Top Tips for Raising Empathetic Children

You don’t have to look at the world around you for very long to find people who are acting in unkind and unloving ways to others. Unfortunately, a quick scroll through social media and you will even find some of the meanest, most unloving posts written by people who think of themselves as Christians.

We know from scripture and the life of Jesus, that God wants our kids to be kind, considerate, loving, generous, forgiving, selfless people. If the world doesn’t support those qualities in our children and they don’t see them reflected in the lives of many of the Christians they know, how can we ever convince them to live the lives God wants them to live?

Obviously, talking about scriptures and Bible stories is crucial, but you also need to help them develop a loving, servant, empathetic heart. There are some exercises you can do with them to encourage them to think of others instead of only themselves. (Philippians 2:3-5) Here are some of our favorites.

  • Encourage them to put themselves in the shoes of other people. While this is suggested frequently, it’s not as easy to do as some might think. Try this exercise when discussing a character in a show or book first to make it a bit easier. At various points stop and ask your kids what the character may be thinking or feeling at that point in the story. What clues do they have to support their ideas? (Bonus, this will help them in literature class at school, too!)
  • Teach them to ask questions of new people they meet that will help them find things they have in common with the other person. Brain science has found if we view someone as too different from ourselves, our brain tends to dehumanize the other person. It’s a trick politicians use to solidify their power base, but it’s a counterproductive way as Christians to interact with those who may seem very different from us. Have your kids practice on older relatives and family friends who understand the purpose of the exercise so your kids will be comfortable doing it with peers.
  • Encourage them to read biographies and other non-fiction books that give an insight into the lives of people in a wide variety of circumstances. A great way to develop empathy for someone is to hear their story. Even situations you think you understand are probably a fraction of what the real people in those situations experienced. If possible, read about multiple people in similar circumstances. It’s important for your kids to understand that people in the same basic circumstances can still have very different experiences.
  • If you travel outside of your region with your kids, visit the local market or grocery store. Our family realized sticking to the tourist spots didn’t give us a realistic view of what life is really like for those who live there. Hang out at the market or other places where locals gather, however, and your kids may get a much more accurate perspective.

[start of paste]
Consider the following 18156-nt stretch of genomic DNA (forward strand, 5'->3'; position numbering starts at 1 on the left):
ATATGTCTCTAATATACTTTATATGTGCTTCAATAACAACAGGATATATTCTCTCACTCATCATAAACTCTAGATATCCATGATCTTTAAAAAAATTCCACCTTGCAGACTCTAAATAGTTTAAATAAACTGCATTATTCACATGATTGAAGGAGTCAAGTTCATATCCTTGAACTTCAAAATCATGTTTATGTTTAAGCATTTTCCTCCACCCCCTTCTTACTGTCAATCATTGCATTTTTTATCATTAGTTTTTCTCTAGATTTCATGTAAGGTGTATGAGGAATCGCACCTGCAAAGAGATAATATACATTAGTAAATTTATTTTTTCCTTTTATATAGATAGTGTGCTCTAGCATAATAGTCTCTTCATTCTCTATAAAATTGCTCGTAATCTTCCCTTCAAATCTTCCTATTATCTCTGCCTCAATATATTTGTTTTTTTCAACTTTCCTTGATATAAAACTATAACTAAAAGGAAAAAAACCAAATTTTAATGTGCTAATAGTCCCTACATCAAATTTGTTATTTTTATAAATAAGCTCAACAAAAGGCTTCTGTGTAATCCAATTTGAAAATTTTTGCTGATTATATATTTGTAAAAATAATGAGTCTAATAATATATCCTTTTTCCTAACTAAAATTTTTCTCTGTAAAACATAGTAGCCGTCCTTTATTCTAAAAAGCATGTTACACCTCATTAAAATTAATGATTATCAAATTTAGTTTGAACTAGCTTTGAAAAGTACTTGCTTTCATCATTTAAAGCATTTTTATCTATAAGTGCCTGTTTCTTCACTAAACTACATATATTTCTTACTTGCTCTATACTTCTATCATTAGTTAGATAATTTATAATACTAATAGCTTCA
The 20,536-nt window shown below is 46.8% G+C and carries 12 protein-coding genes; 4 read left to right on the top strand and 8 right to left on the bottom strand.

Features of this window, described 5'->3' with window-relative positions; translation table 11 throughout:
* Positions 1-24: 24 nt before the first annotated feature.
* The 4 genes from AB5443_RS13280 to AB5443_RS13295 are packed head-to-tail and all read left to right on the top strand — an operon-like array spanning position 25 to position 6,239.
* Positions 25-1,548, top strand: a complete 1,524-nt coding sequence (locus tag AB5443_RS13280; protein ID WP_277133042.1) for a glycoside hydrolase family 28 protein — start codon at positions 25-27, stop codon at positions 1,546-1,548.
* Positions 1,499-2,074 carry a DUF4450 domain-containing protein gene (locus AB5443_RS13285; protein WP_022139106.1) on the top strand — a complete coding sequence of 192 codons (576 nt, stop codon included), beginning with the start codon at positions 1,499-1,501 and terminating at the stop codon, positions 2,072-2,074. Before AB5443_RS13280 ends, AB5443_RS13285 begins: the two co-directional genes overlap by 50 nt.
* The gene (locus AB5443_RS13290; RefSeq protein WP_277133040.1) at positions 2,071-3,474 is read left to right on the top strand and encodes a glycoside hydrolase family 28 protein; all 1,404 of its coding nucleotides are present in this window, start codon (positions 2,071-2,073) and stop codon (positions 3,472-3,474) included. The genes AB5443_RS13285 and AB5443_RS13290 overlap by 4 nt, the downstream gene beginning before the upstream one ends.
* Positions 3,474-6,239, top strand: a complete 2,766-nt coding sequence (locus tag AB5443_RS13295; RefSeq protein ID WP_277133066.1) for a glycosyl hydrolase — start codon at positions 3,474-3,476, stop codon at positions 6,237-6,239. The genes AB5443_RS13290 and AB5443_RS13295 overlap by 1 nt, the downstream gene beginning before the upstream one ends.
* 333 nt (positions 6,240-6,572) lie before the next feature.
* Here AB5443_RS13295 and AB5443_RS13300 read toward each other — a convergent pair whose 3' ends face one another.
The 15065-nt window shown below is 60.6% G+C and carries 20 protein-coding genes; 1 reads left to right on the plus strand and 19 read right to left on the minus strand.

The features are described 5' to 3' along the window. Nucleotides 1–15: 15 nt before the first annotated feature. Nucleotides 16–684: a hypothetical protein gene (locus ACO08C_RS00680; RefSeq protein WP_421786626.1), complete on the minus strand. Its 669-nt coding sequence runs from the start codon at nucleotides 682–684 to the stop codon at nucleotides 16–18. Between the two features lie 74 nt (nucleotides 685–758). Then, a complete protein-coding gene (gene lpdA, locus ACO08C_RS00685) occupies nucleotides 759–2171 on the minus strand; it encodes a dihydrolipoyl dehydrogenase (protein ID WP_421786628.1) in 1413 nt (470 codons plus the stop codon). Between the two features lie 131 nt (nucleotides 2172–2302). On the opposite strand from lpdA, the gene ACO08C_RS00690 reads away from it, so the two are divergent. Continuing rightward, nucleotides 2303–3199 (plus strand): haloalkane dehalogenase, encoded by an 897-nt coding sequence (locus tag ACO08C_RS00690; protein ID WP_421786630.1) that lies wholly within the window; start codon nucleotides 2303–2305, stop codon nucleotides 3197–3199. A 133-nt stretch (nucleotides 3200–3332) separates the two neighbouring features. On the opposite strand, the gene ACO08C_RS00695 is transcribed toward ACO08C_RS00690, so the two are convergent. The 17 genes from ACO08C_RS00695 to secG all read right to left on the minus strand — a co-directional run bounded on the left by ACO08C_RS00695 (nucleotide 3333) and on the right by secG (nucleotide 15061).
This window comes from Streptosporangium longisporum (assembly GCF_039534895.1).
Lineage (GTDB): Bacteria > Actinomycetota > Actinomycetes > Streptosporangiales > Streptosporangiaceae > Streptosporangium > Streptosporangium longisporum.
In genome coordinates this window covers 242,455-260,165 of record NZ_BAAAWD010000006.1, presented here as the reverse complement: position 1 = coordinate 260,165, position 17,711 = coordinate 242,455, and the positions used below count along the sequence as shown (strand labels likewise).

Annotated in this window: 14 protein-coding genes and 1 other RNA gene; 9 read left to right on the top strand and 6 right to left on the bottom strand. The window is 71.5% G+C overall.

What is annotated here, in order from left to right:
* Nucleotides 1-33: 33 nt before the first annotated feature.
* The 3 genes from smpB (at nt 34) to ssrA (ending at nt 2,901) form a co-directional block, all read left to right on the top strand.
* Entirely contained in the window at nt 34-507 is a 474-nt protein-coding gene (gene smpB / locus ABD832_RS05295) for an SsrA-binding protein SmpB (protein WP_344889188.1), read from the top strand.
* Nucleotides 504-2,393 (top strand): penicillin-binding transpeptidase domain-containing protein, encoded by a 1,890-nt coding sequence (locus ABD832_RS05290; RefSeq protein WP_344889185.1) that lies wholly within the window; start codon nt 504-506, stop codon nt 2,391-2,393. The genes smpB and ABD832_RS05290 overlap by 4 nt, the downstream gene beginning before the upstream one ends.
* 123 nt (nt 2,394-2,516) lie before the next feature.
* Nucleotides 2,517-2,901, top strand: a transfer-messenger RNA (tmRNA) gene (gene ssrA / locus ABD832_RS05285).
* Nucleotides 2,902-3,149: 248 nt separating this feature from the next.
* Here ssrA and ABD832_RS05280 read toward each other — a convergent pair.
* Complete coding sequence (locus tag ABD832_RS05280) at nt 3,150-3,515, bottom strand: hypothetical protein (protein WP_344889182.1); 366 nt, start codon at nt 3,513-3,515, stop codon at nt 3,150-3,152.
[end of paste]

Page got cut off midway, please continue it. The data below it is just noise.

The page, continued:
• Help them understand the difference between forgiveness and condoning. Our secular world is struggling at the moment with the concepts of forgiveness, atonement and redemption and their understanding of those terms is often far from Biblical. The life of Jesus provides plenty of great examples. Jesus forgave Peter, for example, for betraying him, yet did not condone what Peter had done. Jesus also fully restored his relationship with Peter and did not expect Peter to suffer at his hands in order to have a relationship with him again. Zacchaeus not only asked for forgiveness for his sins, but tried to atone for them by repaying what he had stolen…plus some extra. Your kids will struggle with empathy if they expect to exact revenge on everyone who hurts them. Learning to truly forgive can change how they treat others when they make mistakes or sin against them in some way.

Some children seem to be born empathetic, while others struggle. Wherever your kids fall on the spectrum, they will need encouragement to treat others empathetically. And don’t forget….if you treat others with empathy, your kids will also learn from your example.

Published by

Thereasa Winnett

Thereasa Winnett is the founder of Teach One Reach One and blogger at Parenting Like Hannah. She holds a BA in education from the College of William and Mary. She has served in all areas of ministry to children and teens for more than thirty years and regularly leads workshops for ministries and churches. She has conducted numerous workshops, including sessions at Points of Light’s National Conference on Volunteering and Service, the National Urban Ministry Conference, Pepperdine Bible Lectures, and Lipscomb’s Summer Celebration. Thereasa lives in Atlanta, GA with her husband Greg, where she enjoys reading, knitting, traveling and cooking.

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